Podemos opposes economic inequality.[126] The party wants to increase public spending and ban job cuts in profitable firms.[68] It supports redistributive fiscal policies[106][111][109] and a bigger welfare state.[102][106] Podemos is also critical of capitalism[127][128] and wants to regulate rental prices so they do not surpass 30% of mean income.[109] The party wants to increase the minimum wage.[105]

The party supports a universal basic income (UBI) for everyone over 18 years of age in Spain. In January 2023, the party proposed the amount be between €700 and €1,400 a month.[129]

Environment edit

The party is opposed to climate change and wants to create laws against "energetic poverty".[109]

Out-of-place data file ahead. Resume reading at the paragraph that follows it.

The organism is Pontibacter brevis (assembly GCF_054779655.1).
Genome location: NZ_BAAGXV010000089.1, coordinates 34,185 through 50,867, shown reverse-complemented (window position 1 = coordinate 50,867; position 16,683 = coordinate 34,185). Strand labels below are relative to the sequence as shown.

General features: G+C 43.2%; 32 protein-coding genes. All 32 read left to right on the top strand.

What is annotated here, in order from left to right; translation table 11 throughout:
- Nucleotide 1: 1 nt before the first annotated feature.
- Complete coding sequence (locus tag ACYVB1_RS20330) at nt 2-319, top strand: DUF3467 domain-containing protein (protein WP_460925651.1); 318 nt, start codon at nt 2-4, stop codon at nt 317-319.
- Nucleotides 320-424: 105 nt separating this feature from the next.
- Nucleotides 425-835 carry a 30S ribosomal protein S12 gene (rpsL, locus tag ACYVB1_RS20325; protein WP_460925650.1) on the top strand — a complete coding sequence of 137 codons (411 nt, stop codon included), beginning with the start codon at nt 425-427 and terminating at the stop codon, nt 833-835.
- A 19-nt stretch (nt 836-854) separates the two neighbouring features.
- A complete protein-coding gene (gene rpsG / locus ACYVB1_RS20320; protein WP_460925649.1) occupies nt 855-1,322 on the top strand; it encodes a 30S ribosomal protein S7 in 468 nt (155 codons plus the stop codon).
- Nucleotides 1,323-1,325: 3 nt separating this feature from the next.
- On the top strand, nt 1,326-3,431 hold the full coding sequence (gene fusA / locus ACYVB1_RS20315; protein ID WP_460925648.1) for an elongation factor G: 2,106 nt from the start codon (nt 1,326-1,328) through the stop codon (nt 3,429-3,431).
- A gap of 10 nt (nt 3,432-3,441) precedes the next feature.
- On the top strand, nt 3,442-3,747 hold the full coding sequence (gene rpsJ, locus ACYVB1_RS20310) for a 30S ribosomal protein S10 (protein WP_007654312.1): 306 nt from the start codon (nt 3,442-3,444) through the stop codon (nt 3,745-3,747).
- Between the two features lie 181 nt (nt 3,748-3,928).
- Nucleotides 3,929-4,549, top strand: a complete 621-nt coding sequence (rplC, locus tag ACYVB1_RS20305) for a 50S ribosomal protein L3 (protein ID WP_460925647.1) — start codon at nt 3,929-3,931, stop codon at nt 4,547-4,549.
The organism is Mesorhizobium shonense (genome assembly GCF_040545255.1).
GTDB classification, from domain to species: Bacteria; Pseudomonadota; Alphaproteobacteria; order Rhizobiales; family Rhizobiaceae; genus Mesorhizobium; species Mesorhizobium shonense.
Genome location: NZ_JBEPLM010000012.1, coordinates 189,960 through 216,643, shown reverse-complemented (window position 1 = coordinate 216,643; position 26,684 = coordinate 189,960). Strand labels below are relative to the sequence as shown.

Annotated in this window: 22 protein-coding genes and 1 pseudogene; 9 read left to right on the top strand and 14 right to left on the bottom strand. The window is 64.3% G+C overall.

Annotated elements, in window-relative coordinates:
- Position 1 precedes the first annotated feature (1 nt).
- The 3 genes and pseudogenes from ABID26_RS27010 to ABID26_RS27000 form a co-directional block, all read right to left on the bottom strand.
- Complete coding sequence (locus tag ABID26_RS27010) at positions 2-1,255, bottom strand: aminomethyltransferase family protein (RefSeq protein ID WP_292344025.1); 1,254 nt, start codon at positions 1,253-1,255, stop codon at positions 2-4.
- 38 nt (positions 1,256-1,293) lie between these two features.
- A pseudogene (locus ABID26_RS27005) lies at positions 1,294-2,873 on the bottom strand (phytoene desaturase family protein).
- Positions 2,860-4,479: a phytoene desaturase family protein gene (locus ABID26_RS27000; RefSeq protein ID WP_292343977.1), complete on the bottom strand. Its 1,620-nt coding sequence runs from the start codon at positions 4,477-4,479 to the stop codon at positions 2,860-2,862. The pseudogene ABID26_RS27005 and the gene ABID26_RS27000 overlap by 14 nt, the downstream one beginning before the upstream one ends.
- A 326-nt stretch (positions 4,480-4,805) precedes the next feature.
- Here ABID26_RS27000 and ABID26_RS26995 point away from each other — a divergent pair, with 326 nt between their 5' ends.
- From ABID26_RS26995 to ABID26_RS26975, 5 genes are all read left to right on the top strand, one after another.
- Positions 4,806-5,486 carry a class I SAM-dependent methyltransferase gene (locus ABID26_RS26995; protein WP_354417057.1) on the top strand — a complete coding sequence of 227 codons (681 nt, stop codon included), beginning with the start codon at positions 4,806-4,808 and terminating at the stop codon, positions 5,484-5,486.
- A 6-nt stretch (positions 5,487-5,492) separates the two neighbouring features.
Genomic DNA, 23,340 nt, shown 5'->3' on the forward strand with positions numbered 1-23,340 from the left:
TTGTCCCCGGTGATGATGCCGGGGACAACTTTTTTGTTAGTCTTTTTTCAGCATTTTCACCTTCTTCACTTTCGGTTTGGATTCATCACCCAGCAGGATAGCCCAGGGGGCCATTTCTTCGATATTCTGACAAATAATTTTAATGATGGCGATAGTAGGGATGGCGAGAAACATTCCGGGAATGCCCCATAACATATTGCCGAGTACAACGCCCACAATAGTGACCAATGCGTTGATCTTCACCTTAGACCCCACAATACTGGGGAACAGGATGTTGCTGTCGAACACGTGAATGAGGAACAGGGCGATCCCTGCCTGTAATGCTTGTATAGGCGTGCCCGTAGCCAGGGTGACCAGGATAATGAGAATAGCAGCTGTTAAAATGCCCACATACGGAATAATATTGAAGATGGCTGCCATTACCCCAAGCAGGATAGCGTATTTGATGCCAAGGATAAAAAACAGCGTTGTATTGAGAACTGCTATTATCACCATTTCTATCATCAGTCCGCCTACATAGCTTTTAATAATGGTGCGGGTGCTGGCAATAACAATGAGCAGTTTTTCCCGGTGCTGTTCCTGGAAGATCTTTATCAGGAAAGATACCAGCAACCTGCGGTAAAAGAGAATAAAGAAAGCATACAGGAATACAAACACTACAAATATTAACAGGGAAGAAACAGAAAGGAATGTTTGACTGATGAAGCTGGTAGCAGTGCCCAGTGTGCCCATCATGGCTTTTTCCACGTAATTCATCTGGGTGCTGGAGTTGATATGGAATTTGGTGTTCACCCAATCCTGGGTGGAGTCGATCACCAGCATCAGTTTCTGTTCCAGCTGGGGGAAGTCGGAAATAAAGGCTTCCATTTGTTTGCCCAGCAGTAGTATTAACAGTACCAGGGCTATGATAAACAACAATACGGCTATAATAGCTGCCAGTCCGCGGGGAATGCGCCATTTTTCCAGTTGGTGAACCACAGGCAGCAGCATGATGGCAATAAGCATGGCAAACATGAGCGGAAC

Foreign policy edit

Podemos considers itself a pro-European party,[126][130] but has expressed displeasure with the current functioning of the European Union,[131][130] and has been described as taking a Eurosceptic stance by some sources.[132][133][134] However, others consider it to be a pro-European party and several academics have defined it as soft Eurosceptic.[135][136][137][138][139] Podemos has called for a renegotiation of austerity measures and seeks to curtail the Treaty of Lisbon.[98]

Podemos is a member of The Left in the European Parliament, where the Greek party Syriza is also found, and whose leader, Alexis Tsipras, has been supportive of Podemos.[140][141]

The party supports the withdrawal from NATO of Spain.[142][104] Podemos is also opposed to an increase in military spending.[106]